The original Myst is a little too much the original myst. I would have liked to see the improved graphics and the additional worlds added in later updated editions of the game. Riven is exactly as I remember it from the computer version, which made it a huge but well worth it, download. The real minuses in the IOS releases is the small screen size which makes some things hard to see, hard to navigate in places and you don’t get the full impact of the wonderful landscapes and vividly detailed settings. You can enlarge the images as in other games but the quality suffers greatly. I didn’t have any crashing on either game, though I did hear some people did. Bug fixes were posted pretty frequently compared to other games I could mention (and might in later reviews).
If you never played them, here’s you chance. If you miss them on your computer screen, it’s well worth a few dollars to play them over again. In my opinion, THIS is what computer gaming should be like. I know I am in the minority with that, but since these were once the most popular games of all time, there must still be a market for a little slow, thoughtful exploration left in the gaming world.
01 April 2011
«The cloud» is all the rage in computer circles these days, aggressively pushed by computer companies as a great solution to «never lose» data and have access to all your stuff where ever you are and on whatever device or operating system you are using. Sounds fantastic!
There are advantages to cloud computing. Mobile devices have limited storage and most people never back up at all, never mind enough. Forgetting to bring the powerpoint file to the meeting would be a thing of the past. You would be able to buy software once and use it across computers without the complicated and draconian agreements all software producers require these days.
However, I personally do not want my computer info in someone else's hard drive and I don’t want some «Cloud» having complete control over my data. I like my Mobileme service for transferring large files, sharing short videos and syncing my calendar and contact info across my devices, but that is as far as I want to go.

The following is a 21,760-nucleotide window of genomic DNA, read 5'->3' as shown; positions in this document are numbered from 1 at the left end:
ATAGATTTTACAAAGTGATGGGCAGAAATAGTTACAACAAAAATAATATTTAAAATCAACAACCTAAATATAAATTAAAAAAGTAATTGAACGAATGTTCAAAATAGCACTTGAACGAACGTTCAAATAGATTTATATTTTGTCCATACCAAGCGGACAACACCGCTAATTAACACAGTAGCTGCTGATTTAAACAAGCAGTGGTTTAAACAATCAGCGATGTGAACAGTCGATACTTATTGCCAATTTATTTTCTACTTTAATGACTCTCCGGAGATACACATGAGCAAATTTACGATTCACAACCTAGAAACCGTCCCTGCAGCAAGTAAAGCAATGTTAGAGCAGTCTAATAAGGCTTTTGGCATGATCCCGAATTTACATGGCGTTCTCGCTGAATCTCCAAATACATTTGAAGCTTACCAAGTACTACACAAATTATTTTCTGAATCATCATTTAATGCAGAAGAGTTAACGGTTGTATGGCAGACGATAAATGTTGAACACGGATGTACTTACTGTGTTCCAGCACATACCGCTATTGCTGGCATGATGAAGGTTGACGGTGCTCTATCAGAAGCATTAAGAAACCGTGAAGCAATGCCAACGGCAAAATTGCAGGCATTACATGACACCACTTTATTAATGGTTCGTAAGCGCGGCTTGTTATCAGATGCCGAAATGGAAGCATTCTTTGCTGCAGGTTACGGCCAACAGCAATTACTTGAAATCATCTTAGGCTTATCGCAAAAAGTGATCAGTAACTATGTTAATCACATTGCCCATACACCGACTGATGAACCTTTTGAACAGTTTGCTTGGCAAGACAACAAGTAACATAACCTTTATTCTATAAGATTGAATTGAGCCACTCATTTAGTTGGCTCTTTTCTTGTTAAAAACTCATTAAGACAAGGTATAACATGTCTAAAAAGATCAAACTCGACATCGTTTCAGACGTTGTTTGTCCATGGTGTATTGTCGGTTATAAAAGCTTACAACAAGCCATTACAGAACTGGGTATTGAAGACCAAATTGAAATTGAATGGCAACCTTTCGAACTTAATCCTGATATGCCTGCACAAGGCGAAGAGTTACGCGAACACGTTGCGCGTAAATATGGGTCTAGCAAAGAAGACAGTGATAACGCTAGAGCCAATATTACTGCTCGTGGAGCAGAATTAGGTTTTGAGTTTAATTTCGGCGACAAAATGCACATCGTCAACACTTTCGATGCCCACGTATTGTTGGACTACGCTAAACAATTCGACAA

«The Cloud» can crash (or dry up), I’ve already lost and screwed up data with the simple Mobileme setup.. imagine if all my work was on there. I work in video and in print, files can be HUGE (liked 100’s of gigabytes) no service will be able to handle that for a long time in a way that will be functional. Not everyone has unlimited super fast broadband service and this will mean service providers will have another way to gouge you for more money. There is also the unavoidable fact that no one is able to be connected to the internet all the time in every circumstance. What if the software producer decides to pull the product and they erase it from your storage so you no longer have access to it? This already happens with books in Kindle and the App Store and is justified with the «you were only renting it you didn’t really own it» line... despite having paid good money for it. A cyber attack on one of these cloud systems could be disastrous for the everyone. Hackers could get into sensitive work documents. Heaven forbid you have porno on your computer, some right wing Tea Party nut job in the United States or elsewhere could decide to prosecute you (after watching it no doubt). Music and movie companies would have a field day harassing people they feel have stolen their intellectual property or just decide they want to charge you another fee for having bought it already.
So, in my mind this service, interesting and useful though it is in a limited way, is for too dangerous and intrusive in many, more serious ways.
Keep your head out of the «Clouds» .